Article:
No work took on greater urgency in the heat of the pandemic than the hunt by researchers from the Icahn School of Medicine at Mount Sinai’s Division of Infectious Diseases for antibodies that could protect against SARS-CoV-2, the virus that causes COVID-19. That effort coalesced around the identification of subclasses of those antibodies present in the milk of nursing mothers and in the plasma of COVID-19 patients that might be capable of blocking the spread of infection.
Rebecca Powell, PhD, Assistant Professor of Medicine (Infectious Diseases) at Icahn Mount Sinai, is part of the research team that collectively turned on a dime once the pandemic struck. Describing herself as a human milk immunologist, Dr. Powell began scouring the city in the early days of the pandemic for milk samples from COVID-19-recovered donors to help answer several critical questions, including whether this milk could confer a level of passive protection against viral infection through the mother’s antibodies.
“The field was riddled at the time by misinformation regarding potential dangers to infants being breastfed by COVID-19-infected mothers,” recalls Dr. Powell, whose interest in human milk immunology surged when she became a mother herself. “We now know that milk from nursing mothers who have been infected is 100 percent safe for babies, and that antibodies in the milk provide a protective coating to the baby’s mucous membranes, though it needs constant replenishment.” That protection, she adds, is one of the only ways to safeguard this vulnerable population until a pediatric COVID-19 vaccine is available.
In the first of two major studies published over the past year, Dr. Powell and her team took milk samples from 15 recovering COVID-19 patients to test for antibodies binding to the SARS-CoV-2 spike protein. They found that the dominant form of antibody in milk after infection was the secretory form of immunoglobulin A (sIgA). “What makes sIgA particularly potent,” explains Dr. Powell, “is that it’s wrapped in an additional secretory component, a protein that is highly stable and resistant to enzymatic degradation and, therefore, very protective of the antibody.”
"Imagine if you could administer antibodies through a nebulizer directly to the respiratory tract. That has implications well beyond COVID-19 and could push the field in a direction it’s never been before."
Rebecca Powell, PhD
The protective capacity and stability of sIgA for breastfed infants is pivotal to the next phase of Dr. Powell’s work: potentially using the antibody as a COVID-19 therapeutic for a much larger population.
“sIgA is stable not only in milk and the infant’s mouth, but in all the mucosa, including the nose, gastrointestinal tract, and upper airway and lungs, all of which are sites where the virus is most likely to infect,” she notes. “That’s why mucosal immunity against COVID—to which mother’s milk contributes—is so crucial, and why we’re exploring the possibility of extracting sIgA from the milk of mothers previously infected and using it therapeutically. Imagine if you could administer antibodies through a nebulizer directly to the respiratory tract. That has implications well beyond COVID-19 and could push the field in a direction it’s never been before.”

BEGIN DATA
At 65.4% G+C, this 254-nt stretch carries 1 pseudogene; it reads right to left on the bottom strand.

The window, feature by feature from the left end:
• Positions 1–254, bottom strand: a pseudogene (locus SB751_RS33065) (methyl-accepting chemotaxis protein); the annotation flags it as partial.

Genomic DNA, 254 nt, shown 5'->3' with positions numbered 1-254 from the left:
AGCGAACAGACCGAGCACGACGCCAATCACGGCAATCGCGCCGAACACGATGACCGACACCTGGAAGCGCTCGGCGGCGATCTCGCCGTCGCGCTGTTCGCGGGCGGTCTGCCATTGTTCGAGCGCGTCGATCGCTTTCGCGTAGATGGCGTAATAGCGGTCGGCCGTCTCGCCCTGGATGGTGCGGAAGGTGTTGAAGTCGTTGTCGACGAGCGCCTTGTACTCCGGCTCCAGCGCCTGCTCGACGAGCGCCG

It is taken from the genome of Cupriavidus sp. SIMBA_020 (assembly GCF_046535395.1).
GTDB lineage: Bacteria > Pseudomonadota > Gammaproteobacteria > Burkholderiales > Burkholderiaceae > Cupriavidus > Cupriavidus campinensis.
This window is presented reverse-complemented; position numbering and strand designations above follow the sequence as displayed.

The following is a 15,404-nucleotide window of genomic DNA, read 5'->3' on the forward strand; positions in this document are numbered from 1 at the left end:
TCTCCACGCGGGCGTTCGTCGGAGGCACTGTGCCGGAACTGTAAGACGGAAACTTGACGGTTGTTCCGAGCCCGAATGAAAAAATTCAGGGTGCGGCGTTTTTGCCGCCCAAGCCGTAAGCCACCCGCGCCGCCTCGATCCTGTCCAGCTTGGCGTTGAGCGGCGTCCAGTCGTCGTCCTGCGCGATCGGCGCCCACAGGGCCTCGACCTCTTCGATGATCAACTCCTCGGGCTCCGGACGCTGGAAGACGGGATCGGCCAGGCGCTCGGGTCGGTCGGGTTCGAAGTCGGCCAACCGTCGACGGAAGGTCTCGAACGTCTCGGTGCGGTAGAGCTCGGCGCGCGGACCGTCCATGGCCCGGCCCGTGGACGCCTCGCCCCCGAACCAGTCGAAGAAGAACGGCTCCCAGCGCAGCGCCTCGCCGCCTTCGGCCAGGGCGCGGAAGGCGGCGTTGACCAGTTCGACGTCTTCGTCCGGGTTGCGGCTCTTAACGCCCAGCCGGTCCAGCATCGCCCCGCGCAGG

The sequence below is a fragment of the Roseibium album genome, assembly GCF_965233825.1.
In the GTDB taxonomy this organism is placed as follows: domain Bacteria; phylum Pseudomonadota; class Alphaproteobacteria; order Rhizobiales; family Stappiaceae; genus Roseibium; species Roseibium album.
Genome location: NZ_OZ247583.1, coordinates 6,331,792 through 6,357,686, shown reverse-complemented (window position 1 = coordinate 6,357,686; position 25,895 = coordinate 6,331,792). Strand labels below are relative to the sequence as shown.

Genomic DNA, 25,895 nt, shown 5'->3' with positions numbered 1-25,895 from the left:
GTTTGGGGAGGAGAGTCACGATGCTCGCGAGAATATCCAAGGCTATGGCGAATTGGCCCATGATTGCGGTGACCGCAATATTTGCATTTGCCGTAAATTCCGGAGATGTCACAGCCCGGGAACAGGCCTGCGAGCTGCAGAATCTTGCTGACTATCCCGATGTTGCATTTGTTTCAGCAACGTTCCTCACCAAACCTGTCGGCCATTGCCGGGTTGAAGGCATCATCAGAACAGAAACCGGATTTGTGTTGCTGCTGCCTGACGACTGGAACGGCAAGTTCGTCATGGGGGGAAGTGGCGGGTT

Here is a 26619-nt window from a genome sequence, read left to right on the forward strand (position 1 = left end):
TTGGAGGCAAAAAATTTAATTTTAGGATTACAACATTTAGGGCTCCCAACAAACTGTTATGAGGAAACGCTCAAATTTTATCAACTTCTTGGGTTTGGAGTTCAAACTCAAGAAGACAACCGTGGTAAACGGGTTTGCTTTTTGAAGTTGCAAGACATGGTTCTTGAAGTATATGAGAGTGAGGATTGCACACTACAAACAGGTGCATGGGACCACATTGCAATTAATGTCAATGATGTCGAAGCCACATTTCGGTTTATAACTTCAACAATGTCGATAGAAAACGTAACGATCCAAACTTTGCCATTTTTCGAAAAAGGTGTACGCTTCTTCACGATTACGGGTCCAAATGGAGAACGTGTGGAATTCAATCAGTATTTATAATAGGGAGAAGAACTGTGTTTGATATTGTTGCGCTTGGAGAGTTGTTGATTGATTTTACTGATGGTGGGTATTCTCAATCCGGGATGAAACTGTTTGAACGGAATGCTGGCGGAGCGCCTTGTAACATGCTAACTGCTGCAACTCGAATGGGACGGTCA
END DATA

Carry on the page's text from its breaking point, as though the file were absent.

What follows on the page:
While Dr. Powell was investigating antibodies in human milk, two other Mount Sinai infectious disease researchers—Susan Zolla-Pazner, PhD, and Catarina Hioe, PhD, Professors of Medicine (Infectious Diseases), and Microbiology—were exploring their presence of antibodies in plasma and their ability to block infection. Working with the Department of Microbiology right after the pandemic struck, they developed within 10 days an assay able to measure the different immunoglobulin subclasses in the plasma of acutely infected and convalescent individuals—primarily IgA, IgM, and IgG—and then determine which had neutralizing activities against SARS-CoV-2.
“We knew this information would not only help us understand how the human body was responding to the viral infection, but also allow us to start building vaccines that could induce different types of antibodies needed for protection in humans,” explains Dr. Zolla-Pazner.
The awareness that antibodies are also found abundantly in saliva has opened another promising investigative avenue for infectious disease researchers. In a study recently published online in medRxiv, Dr. Hioe, the senior author, and her team reported that compared to natural infection, COVID-19 vaccines induced a greater array of IgG subtypes with virus-neutralizing activity in both saliva and plasma. “Knowing what isotypes and levels of isotypes are present in saliva and plasma,” emphasizes Dr. Hioe, “will take us an important step closer to knowing which antibodies offer the best protective shield against viruses like SARS-CoV-2.”
Charles A. Powell, MD, MBA
Director of the Mount Sinai – National Jewish Health Respiratory Institute